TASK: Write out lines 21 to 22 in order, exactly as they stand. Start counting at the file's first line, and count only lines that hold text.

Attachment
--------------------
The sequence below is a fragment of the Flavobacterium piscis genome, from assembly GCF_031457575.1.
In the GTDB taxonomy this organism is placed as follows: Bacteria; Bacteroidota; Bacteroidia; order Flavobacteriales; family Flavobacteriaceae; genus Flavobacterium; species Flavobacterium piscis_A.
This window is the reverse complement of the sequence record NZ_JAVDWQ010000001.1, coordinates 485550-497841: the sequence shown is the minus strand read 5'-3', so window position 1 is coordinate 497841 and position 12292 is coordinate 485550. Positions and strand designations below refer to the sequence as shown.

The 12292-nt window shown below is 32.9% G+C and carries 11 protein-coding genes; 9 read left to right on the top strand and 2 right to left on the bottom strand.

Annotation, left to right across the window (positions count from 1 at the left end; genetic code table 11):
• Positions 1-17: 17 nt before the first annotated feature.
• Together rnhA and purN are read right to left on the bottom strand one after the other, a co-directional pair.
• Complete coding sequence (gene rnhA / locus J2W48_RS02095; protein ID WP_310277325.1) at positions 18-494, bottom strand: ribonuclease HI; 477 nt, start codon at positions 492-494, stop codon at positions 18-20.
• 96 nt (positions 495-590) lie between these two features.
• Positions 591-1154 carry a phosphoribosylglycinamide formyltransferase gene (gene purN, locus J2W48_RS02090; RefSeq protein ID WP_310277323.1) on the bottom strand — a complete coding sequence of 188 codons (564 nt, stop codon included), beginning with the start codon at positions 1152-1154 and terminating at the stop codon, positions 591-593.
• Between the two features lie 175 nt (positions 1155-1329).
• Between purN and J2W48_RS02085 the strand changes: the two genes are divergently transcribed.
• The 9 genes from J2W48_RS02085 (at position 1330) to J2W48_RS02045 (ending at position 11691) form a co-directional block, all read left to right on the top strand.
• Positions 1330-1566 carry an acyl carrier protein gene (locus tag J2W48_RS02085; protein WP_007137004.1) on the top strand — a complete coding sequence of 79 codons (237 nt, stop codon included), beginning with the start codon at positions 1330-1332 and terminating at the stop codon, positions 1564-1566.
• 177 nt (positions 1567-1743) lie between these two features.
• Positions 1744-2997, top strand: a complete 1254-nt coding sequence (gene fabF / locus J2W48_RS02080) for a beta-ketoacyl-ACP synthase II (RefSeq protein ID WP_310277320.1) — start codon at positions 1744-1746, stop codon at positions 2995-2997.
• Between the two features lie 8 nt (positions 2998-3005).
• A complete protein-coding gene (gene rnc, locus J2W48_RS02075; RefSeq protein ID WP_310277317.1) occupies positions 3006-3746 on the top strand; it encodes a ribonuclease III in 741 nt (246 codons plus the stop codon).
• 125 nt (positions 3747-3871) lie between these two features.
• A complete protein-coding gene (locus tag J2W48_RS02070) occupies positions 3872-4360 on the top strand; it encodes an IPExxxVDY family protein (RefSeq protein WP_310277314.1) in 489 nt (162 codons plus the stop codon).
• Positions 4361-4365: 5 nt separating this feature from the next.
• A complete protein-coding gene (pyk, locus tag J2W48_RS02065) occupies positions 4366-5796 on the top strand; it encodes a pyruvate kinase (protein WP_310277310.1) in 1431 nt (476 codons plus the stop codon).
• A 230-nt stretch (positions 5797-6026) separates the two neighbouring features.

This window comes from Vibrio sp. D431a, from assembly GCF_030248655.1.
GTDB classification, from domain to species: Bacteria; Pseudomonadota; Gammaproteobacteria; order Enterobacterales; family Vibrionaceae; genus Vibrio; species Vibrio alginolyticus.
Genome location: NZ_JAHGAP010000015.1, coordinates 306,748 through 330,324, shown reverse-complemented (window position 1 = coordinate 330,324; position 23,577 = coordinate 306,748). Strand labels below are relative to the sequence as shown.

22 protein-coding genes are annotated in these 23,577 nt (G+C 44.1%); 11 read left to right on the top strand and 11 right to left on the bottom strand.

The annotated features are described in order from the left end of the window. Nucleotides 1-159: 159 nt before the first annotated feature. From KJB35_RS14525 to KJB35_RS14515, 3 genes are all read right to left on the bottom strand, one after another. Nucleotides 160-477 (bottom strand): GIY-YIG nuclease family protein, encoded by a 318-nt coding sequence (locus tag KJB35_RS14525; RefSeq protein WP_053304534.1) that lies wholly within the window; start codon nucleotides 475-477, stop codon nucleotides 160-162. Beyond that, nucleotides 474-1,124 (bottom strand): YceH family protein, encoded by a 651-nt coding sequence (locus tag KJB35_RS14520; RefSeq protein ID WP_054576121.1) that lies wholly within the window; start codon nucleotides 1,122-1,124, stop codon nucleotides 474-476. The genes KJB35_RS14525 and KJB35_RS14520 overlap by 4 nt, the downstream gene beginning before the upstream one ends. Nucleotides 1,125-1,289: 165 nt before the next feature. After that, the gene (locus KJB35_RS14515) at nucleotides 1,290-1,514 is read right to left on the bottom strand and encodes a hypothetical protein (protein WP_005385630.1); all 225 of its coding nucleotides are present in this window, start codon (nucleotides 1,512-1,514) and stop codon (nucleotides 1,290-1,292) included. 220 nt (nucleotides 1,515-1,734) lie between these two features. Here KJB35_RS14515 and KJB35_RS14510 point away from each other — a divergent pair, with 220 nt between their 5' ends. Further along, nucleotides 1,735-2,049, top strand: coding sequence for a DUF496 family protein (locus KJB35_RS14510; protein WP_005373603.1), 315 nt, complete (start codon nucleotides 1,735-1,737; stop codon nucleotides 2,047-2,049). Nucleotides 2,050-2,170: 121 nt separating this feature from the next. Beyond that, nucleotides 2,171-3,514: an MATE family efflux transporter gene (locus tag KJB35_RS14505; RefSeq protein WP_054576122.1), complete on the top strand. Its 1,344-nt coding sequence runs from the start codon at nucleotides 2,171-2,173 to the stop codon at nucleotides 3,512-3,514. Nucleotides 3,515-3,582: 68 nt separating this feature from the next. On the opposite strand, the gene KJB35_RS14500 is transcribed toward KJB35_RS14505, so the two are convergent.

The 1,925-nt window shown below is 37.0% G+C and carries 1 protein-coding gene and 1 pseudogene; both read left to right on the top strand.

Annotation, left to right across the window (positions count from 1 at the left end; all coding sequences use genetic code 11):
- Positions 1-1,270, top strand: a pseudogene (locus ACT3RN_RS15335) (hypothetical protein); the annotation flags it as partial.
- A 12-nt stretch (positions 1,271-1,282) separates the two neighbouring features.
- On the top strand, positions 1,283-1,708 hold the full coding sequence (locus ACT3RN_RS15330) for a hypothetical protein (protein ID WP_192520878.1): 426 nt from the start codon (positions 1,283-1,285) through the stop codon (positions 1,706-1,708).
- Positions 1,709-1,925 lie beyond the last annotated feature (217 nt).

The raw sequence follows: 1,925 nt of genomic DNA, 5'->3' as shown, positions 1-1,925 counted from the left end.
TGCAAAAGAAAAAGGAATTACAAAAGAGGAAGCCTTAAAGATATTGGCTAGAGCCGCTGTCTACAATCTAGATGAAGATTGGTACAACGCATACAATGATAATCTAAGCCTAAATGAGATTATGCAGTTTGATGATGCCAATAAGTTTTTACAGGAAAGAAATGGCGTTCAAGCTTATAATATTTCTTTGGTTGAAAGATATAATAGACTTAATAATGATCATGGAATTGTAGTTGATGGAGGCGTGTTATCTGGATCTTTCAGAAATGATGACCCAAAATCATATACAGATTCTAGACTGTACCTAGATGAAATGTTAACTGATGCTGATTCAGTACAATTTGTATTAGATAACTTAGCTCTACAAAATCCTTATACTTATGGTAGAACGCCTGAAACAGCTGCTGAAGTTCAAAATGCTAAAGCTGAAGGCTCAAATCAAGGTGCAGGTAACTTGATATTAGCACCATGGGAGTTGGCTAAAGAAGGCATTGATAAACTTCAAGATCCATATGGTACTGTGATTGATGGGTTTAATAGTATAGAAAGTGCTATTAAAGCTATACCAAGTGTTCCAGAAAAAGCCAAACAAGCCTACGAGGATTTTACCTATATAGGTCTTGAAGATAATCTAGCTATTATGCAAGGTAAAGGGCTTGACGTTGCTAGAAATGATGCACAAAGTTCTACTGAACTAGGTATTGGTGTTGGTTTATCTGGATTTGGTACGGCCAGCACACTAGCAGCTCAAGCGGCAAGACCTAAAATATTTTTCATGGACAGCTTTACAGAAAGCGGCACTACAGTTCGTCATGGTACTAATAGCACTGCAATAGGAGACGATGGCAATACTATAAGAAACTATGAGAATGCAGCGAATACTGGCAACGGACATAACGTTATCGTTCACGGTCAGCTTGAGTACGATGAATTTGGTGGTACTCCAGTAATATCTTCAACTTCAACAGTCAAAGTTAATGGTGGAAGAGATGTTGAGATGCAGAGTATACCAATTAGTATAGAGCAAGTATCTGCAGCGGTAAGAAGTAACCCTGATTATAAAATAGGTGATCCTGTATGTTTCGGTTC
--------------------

• Positions 4361-4365: 5 nt separating this feature from the next.
• A complete protein-coding gene (pyk, locus tag J2W48_RS02065) occupies positions 4366-5796 on the top strand; it encodes a pyruvate kinase (protein WP_310277310.1) in 1431 nt (476 codons plus the stop codon).